It's time to break some barriers that have existed within Alchemy since its inception, message with fixed sizes. While the storage policy concept that I use with the message buffer allows Alchemy to dynamically allocate memory for messages, the current structure of the library only allows messages whose size is known at compile-time.

There is already so much value in what Alchemy is capable of accomplishing, even with the static size limitation. However, the only way for Alchemy to expand and reach its potential, is to remove this limitation and provide support for dynamically sized messages. This entry will demonstrate the changes that were required to achieve this goal.

Why size matters

Size is a fundamental property in the realm of data serialization. This is especially true for wire-transfer protocols. All of the meta-functions originally developed for Alchemy depend upon the size of the field type in one way or another. Therefore, opening up the possibility for field lengths to differ from message to message means that basic assumptions about the amount of available space are no longer valid.

The size of fundamental types is known at compile-time due to the sizeof operator. The offset of a field is known because all of the sizes of the fields located before the current field in the TypeList are added together. The total message size is calculated by adding all of the messages field sizes together.

To be completely accurate, it is not the actual size of the message that we're concerned with, it is its ability to vary in size that concerns us.

These assumptions allow us to write the code in such a way that basic checks are placed up-front, and error handling can be largely ignored through the remainder of the processing. This has the effect of simplifying the code in the interior. Less clutter could mean more readable and maintainable code. Furthermore, less code would presumably mean faster execution times.

Finally, it is entirely possible for the compiler to take advantage of the fixed length and position of each field to perform optimizations. The only way one can be certain is to investigate what the compiler actually generates, which I have not done yet; at least with regards to optimizations. If a field inside the message could have a variable size, the compiler can no longer use fixed-length assumptions to optimize code. This also holds true for fields that are considered optional in a message; their presence is not required.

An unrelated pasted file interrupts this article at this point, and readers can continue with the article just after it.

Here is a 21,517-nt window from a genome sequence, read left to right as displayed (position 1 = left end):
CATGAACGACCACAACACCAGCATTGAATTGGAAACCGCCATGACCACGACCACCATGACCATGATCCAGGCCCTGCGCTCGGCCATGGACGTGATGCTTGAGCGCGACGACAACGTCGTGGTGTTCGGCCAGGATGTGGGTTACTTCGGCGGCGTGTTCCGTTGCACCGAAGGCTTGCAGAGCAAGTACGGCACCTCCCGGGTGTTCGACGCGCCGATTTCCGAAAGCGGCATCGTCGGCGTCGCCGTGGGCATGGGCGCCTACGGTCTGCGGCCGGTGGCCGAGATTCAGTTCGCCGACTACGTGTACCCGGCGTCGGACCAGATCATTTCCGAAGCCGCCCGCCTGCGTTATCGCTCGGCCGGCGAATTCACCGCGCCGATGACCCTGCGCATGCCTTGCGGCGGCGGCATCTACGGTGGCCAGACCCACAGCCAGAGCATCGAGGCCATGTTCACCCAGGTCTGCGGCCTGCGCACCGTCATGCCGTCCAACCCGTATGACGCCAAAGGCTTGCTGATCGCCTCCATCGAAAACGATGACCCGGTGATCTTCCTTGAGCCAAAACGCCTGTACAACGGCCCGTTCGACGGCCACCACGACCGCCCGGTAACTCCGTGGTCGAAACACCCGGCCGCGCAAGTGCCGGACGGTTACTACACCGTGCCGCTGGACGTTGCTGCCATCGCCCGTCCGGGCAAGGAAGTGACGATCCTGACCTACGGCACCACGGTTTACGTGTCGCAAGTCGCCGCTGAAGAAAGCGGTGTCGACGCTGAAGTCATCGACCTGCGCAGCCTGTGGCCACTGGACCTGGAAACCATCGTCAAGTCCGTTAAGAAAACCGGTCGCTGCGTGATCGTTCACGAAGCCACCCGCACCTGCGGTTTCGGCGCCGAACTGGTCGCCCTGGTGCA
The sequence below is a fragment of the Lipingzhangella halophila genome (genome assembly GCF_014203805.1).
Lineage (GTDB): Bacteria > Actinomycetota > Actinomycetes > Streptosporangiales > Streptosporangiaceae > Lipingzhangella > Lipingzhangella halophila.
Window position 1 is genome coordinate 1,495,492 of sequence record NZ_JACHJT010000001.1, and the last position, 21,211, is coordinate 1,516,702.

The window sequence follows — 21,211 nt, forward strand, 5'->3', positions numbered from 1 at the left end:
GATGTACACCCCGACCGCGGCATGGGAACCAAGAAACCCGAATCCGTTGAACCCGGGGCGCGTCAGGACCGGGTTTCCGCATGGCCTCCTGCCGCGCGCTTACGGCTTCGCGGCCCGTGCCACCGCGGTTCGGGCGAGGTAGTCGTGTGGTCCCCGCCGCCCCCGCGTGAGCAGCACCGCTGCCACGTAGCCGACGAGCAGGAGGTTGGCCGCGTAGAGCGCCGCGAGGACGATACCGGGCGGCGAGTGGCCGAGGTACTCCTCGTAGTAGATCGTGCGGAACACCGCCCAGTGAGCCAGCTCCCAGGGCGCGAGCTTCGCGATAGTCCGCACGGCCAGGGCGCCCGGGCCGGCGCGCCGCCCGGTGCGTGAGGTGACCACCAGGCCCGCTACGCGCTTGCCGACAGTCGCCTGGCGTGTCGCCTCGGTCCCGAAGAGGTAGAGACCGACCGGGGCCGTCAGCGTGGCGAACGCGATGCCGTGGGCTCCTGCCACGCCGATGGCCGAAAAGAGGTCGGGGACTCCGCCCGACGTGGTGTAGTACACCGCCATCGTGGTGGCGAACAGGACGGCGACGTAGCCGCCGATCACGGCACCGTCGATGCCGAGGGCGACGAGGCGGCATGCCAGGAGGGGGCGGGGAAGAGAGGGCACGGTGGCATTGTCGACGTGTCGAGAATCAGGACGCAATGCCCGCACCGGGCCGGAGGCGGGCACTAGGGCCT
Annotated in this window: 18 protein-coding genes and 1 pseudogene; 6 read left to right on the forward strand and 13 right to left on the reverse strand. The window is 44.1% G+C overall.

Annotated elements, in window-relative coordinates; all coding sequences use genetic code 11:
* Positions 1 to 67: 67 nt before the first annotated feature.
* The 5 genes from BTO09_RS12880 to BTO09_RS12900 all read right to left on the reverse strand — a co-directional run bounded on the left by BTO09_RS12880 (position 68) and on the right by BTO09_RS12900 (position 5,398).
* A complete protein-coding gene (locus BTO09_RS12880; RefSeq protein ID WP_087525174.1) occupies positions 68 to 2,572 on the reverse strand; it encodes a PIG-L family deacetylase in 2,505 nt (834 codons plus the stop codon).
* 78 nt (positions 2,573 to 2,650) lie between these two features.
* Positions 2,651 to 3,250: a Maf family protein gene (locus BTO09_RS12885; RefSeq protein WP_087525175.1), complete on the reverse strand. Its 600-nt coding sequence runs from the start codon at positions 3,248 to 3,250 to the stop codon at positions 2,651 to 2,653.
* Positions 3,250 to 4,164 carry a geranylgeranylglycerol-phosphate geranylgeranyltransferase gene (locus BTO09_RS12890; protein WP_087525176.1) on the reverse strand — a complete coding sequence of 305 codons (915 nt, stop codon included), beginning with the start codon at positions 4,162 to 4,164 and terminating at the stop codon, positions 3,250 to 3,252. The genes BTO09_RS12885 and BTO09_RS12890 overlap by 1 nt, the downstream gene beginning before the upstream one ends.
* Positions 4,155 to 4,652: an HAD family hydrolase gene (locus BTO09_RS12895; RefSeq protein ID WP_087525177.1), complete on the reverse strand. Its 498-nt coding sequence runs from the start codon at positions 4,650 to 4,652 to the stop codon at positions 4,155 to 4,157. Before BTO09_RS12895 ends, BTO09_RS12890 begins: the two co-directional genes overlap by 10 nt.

While working through this endeavor, I will remain completely cognizant of what needs to be altered, and what can remain unchanged. A task such as this can easily become a shotgun surgery operation, and that only invites chaos. Chaos is not welcomed in computing unless you're performing simulations, even then only pseudo-chaos is welcomed.

std::vector

I would like to make a few brief comments regarding the std::vector. This is the most flexible container in the standard library. If you are new to C++, or have had an aversion to angle-brackets through your C++ career, you owe it to yourself to learn this container.

The std::vector has a very small memory foot-print. It is extremely efficient in practice due to its guarantee to be stored in contiguous memory, which improves cache coherence by spatial locality. It should already feel natural to anyone that is already familiar with basic arrays; in fact it can be used any place where an array can be used. Most of all, it can improve the reliability of your programs because it carries the added bonus of managing it's own dynamic memory allocation and can perform checked access operations.

Before I started my investigation for how to introduce a variable-sized field in Alchemy, I tried to consider how it would be used. I had only one or two simple use cases in mind because of questions colleagues had asked me about its capabilities. With very little known as what to expect, I quickly thought of the std::vector and its versatility.

Although there were a few unknowns that still remain, I imagined that an interface modelled after the std::vector would provide all of the flexibility that one would need for interacting with a variable-sized field. Modelling the std::vector would also provide the additional bonus that most developers would already be familiar with the interface, which makes this decision seem all the more prudent.

Other considerations

When working with a native array or a std::vector, the size of the structure is generally obtainable by some means associated with the data type itself. However, when a raw data buffer is received, there are very few assumptions that can be made about the contents of the data. In most cases, the data needs to be de-serialized and verified as it is read into useful data types.

How is Alchemy supposed to determine how many bytes to assign to a std::vector field before populating the fields that follow afterwards in the message?

I looked at many different message structure formats that I was familiar with. I recognized that there are generally two different methods the size of variable-length payloads are specified.

Explicit message field

Supplying a field that indicate the size of a payload or specific field in a message structure seems to be a method that appears frequently. This type of solution should be simple enough to accommodate.